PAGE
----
My favourite season

Posted in Uncategorized by lmass on 07/10/2011

It is only in the last few years that I have really begun to notice the magic of autumn. In the days of yore, when the golden leaves and fallen conkers signified a return to school, this month did not imbue me with a sense of magic wonder. In more recent years, even if new terms did begin, I began to experience a strange sense of euphoria at the glory of this fruitful month.

Before the 16th century, this season was referred to as harvest across most of Europe. However, increasing urbanisation rendered this label redundant and meaningless, and so the old french world Automphne replaced it. It is the foreboding sense of the dark winter months, and the fading warmth of the summer sun which imbues autumn with a melancholy that makes this time of year only more sweet. Maybe it’s because I’m British, but there is something about blustery winds and cold hands and feet that make me feel at home – more so than broiling in sweltering heat, despite the latter weathers more popular reputation.

Season of mists and mellow fruitfulness,
Close bosom-friend of the maturing sun;
Conspiring with him how to load and bless
With fruit the vines that round the thatch-eves run;
To bend with apples the moss’d cottage-trees,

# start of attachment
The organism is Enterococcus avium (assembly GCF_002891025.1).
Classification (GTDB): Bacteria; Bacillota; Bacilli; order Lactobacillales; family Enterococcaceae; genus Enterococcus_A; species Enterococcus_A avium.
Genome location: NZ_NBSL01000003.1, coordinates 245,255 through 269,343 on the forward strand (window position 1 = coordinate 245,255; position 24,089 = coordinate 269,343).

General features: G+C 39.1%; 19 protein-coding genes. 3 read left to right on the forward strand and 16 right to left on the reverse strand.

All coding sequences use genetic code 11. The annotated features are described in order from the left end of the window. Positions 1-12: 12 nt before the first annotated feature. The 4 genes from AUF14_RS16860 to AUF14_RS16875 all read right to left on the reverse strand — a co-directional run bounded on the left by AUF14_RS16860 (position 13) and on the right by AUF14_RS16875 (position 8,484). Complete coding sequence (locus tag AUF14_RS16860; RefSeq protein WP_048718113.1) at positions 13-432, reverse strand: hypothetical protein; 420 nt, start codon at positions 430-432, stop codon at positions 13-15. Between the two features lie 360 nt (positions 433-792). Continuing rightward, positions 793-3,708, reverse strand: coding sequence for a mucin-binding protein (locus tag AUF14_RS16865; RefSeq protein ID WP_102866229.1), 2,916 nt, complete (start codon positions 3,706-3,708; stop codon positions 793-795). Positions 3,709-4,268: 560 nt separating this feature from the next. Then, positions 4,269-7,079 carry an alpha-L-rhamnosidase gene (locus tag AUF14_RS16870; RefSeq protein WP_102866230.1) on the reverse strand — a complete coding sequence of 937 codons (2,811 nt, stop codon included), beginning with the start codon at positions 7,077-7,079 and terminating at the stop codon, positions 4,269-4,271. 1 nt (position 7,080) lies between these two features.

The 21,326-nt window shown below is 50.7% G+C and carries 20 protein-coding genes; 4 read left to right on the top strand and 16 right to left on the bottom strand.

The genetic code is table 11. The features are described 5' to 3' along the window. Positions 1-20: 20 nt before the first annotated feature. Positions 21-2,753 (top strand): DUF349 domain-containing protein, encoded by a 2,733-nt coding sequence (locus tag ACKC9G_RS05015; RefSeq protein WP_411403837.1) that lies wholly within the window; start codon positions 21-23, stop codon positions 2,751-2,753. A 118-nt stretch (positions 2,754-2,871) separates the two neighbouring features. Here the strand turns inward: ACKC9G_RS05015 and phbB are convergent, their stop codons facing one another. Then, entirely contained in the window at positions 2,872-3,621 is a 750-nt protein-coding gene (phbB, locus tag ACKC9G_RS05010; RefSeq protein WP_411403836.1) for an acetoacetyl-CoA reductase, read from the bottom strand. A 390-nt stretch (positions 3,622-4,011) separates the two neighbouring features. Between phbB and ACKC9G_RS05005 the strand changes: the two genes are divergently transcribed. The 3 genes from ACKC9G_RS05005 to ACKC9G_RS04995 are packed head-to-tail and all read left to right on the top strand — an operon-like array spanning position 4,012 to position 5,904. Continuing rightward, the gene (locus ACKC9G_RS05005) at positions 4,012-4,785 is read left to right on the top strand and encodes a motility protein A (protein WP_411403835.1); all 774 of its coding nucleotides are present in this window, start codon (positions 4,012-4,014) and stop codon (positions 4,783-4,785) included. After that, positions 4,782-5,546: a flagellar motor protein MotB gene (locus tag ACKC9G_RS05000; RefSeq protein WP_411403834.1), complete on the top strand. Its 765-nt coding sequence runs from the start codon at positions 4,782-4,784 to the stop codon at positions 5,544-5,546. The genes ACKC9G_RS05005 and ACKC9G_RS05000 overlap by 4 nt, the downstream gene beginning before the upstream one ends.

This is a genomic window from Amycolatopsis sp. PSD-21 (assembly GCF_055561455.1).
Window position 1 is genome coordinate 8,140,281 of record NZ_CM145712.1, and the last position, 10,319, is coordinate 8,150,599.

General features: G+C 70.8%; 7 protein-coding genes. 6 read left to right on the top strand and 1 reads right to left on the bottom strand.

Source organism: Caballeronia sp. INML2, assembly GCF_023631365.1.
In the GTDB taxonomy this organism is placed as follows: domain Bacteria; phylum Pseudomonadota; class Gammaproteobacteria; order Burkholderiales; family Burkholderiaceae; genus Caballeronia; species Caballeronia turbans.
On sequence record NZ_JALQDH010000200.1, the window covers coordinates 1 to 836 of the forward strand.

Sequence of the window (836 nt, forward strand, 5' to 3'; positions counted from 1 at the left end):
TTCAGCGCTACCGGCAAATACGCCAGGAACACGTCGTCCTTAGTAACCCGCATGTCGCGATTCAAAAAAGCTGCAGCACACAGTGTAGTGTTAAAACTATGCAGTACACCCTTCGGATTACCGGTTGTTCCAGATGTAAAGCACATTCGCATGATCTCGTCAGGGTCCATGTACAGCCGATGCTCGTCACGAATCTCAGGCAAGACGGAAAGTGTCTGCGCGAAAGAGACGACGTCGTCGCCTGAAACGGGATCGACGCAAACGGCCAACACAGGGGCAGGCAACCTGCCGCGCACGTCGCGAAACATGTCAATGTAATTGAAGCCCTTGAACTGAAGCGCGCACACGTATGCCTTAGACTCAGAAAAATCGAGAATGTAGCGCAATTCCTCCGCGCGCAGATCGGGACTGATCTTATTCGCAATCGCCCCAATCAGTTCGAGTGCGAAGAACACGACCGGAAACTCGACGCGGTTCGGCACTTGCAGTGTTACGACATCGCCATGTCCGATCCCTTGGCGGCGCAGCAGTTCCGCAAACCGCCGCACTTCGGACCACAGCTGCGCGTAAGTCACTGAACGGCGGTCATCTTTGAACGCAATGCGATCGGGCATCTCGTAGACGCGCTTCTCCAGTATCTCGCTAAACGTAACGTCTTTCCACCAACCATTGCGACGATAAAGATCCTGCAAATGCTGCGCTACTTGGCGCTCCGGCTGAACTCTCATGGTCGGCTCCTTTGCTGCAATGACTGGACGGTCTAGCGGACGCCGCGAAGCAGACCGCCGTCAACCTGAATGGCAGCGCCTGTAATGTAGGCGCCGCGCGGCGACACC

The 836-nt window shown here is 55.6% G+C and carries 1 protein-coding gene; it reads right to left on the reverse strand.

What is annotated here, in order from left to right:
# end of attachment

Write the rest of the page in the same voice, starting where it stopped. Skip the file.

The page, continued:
And fill all fruit with ripeness to the core;
To swell the gourd, and plump the hazel shells
With a sweet kernel; to set budding more,
And still more, later flowers for the bees,
Until they think warm days will never cease,
For Summer has o’er-brimm’d their clammy cells.

    Who hath not seen thee oft amid thy store?
Sometimes whoever seeks abroad may find
Thee sitting careless on a granary floor,
Thy hair soft-lifted by the winnowing wind;
Or on a half-reap’d furrow sound asleep,
Drows’d with the fume of poppies, while thy hook
Spares the next swath and all its twined flowers:
And sometimes like a gleaner thou dost keep
Steady thy laden head across a brook;
Or by a cyder-press, with patient look,
Thou watchest the last oozings hours by hours.

    Where are the songs of Spring? Ay, where are they?
Think not of them, thou hast thy music too,—
While barred clouds bloom the soft-dying day,
And touch the stubble plains with rosy hue;
Then in a wailful choir the small gnats mourn
Among the river sallows, borne aloft
Or sinking as the light wind lives or dies;
And full-grown lambs loud bleat from hilly bourn;
Hedge-crickets sing; and now with treble soft
The red-breast whistles from a garden-croft;
And gathering swallows twitter in the skies

John Keats – To Autumn

Written September 19th, 1819

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